The pine bark beetle has killed millions of trees in California. These dead trees are now a fire hazard. Hauling the trees to biomass plants to be burned to produce electricity will lessen the fire hazard. However, transporting the trees uses diesel fuel, and thus is polluting, plus biomass plants can be a bit messy themselves.
But still, imagine a fire facing down a mountain and hitting thousands of dead trees. The pollution into the air from such a conflagration would be way more than biomass plants produce. Unfortunately, biomass plants in California are closing because they don’t get subsidies like solar and wind do. This is short-sighted and counter-productive.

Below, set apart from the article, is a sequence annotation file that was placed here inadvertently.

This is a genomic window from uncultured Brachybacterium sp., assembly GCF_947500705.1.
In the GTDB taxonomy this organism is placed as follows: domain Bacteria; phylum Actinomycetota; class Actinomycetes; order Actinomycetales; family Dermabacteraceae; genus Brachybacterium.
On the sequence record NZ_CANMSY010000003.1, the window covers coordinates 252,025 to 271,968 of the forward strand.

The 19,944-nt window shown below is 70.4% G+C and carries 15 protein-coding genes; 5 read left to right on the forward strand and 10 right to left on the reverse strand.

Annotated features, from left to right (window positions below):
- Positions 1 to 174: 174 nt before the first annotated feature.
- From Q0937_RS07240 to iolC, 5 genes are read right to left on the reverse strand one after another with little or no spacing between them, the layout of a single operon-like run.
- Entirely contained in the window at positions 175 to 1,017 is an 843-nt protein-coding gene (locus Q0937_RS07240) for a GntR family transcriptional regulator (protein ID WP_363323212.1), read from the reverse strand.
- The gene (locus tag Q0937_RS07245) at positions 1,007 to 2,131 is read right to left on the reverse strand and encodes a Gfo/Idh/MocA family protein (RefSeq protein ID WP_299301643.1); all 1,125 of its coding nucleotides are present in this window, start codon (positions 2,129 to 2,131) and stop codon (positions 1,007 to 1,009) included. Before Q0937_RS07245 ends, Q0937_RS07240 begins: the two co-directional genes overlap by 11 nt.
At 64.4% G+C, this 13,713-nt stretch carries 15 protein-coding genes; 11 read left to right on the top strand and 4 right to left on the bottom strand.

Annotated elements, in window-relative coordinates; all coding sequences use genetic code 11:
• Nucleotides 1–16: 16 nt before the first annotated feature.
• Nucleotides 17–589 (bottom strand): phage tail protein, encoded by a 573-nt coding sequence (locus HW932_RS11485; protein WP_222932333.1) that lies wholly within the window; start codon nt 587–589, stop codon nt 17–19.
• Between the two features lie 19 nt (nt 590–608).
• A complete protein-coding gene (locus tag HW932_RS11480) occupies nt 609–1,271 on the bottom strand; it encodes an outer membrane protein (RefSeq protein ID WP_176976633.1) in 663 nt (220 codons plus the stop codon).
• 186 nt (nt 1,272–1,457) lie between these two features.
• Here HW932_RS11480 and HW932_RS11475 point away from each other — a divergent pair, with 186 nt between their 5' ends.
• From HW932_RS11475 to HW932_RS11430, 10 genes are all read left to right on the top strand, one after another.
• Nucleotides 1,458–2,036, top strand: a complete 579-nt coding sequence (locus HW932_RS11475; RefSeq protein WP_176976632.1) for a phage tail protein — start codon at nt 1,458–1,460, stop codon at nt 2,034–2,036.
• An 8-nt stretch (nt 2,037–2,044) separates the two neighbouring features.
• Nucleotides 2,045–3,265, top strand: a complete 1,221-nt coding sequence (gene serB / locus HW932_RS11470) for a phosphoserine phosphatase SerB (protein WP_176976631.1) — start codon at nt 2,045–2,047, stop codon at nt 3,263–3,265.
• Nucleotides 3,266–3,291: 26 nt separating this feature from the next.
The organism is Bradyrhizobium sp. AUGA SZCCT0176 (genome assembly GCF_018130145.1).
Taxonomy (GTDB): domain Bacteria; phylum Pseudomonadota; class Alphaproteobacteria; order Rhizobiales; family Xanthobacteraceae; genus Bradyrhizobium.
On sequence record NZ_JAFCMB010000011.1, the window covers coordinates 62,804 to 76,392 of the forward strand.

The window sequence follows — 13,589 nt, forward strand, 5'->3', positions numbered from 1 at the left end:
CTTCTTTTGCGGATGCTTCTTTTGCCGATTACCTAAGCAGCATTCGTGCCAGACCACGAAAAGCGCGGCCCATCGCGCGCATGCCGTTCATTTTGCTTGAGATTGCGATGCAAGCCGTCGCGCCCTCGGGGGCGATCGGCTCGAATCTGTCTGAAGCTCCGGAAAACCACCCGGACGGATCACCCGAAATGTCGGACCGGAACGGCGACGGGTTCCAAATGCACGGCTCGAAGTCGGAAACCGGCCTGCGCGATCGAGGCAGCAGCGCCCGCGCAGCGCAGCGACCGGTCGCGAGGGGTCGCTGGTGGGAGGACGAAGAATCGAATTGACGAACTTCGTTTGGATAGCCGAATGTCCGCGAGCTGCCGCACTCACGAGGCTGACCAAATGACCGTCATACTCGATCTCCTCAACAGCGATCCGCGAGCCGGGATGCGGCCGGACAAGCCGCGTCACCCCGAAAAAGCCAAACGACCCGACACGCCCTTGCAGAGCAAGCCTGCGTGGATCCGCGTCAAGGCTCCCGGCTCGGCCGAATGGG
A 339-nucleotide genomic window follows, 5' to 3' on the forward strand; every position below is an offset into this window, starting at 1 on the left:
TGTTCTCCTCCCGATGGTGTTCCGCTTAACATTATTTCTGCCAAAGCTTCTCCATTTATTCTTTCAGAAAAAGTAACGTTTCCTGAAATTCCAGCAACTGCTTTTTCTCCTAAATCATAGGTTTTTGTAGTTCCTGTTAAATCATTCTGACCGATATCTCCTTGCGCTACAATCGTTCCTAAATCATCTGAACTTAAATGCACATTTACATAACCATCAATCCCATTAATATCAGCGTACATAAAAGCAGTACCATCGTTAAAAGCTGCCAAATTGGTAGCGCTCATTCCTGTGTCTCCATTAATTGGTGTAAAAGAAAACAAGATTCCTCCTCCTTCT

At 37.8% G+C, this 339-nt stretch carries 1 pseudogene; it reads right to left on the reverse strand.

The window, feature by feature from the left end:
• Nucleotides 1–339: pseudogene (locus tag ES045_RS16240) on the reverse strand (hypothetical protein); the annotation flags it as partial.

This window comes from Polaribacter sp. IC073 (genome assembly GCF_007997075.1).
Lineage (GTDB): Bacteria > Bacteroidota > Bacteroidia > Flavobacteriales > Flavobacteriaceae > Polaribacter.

“It’s truly a no-brainer because there are a number of well-located (biomass) facilities that are underutilized,” Malinowski Ball said. “It means millions of tons of organic material diverted from the least favorable environmental outcomes, such as landfilling and burning.”
Meanwhile, a large supply of organic material looms in the Sierra.
There are an estimated 66 million dead trees in California’s forests.